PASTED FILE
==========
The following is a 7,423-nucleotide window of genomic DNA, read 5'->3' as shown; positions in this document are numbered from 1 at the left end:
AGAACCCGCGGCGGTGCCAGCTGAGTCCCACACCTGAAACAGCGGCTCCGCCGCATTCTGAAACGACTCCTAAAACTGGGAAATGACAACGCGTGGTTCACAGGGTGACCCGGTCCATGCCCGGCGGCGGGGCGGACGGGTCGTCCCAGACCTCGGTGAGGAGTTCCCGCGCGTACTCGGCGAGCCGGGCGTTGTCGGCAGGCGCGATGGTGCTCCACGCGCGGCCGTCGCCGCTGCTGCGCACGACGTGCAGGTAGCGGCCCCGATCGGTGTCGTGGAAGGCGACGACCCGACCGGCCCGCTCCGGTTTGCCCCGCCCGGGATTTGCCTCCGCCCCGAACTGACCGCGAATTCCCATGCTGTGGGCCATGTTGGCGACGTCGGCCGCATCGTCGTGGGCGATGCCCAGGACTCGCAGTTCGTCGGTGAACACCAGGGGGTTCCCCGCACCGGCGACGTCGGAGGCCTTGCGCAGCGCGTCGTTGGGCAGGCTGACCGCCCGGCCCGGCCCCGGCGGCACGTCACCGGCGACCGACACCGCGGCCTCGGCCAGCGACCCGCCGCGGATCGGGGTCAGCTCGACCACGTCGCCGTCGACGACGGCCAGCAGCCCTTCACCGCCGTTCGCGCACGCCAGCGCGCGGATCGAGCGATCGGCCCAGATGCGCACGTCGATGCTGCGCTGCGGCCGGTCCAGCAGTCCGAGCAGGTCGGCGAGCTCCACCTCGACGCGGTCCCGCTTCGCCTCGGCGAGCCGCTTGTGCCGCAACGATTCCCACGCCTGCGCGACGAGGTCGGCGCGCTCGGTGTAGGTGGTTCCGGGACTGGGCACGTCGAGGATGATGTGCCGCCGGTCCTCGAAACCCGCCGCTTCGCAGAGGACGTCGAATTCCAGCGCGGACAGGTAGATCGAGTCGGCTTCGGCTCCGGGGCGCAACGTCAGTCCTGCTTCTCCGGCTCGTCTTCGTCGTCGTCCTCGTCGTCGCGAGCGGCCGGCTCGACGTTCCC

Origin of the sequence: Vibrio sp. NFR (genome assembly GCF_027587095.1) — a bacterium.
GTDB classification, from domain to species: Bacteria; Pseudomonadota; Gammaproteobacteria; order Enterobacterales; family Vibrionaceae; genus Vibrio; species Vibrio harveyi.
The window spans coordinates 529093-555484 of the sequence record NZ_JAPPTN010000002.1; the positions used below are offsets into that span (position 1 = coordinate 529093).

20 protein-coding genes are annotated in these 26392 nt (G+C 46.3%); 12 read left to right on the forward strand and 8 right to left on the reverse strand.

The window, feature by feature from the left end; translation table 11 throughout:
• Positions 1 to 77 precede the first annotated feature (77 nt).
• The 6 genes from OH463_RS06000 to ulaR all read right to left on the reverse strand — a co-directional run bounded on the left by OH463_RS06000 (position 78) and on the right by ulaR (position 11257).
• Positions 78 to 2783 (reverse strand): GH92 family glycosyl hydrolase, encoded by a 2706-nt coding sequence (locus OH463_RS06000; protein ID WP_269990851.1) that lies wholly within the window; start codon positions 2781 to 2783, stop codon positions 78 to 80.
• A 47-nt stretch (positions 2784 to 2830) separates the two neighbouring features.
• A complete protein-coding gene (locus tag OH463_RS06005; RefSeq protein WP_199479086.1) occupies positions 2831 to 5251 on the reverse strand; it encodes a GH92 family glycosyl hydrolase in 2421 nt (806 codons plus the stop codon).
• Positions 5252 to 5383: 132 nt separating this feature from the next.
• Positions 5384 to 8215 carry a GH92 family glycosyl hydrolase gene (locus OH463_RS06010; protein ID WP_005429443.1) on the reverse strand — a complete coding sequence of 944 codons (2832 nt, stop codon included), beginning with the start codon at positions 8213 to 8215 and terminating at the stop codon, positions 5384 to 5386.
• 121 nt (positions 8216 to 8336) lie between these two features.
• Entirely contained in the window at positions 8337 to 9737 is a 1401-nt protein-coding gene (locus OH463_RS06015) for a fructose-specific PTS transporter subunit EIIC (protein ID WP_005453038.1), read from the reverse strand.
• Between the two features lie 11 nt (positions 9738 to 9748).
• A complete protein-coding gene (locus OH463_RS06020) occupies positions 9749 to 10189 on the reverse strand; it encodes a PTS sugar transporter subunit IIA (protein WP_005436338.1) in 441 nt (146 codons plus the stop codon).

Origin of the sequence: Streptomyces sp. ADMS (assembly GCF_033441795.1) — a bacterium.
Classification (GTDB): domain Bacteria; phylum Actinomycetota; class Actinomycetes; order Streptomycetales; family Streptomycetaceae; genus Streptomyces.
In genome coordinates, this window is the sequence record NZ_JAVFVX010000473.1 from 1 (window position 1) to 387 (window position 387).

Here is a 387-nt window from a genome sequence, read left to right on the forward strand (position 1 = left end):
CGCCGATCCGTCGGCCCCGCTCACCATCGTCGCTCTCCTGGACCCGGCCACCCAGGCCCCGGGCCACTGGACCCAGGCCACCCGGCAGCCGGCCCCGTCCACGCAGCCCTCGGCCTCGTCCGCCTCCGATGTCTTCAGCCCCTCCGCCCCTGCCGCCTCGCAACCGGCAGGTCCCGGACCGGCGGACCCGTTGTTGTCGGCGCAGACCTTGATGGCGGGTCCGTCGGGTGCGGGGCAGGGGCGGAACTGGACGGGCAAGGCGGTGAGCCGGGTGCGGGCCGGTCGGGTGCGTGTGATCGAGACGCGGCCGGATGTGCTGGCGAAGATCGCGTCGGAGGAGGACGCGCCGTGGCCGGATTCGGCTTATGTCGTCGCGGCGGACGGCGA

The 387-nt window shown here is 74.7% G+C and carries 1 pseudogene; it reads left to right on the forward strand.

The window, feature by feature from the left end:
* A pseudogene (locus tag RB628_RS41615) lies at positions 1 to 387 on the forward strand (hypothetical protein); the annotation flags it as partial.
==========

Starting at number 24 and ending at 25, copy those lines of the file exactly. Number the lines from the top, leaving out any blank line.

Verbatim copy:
The 387-nt window shown here is 74.7% G+C and carries 1 pseudogene; it reads left to right on the forward strand.

The window, feature by feature from the left end: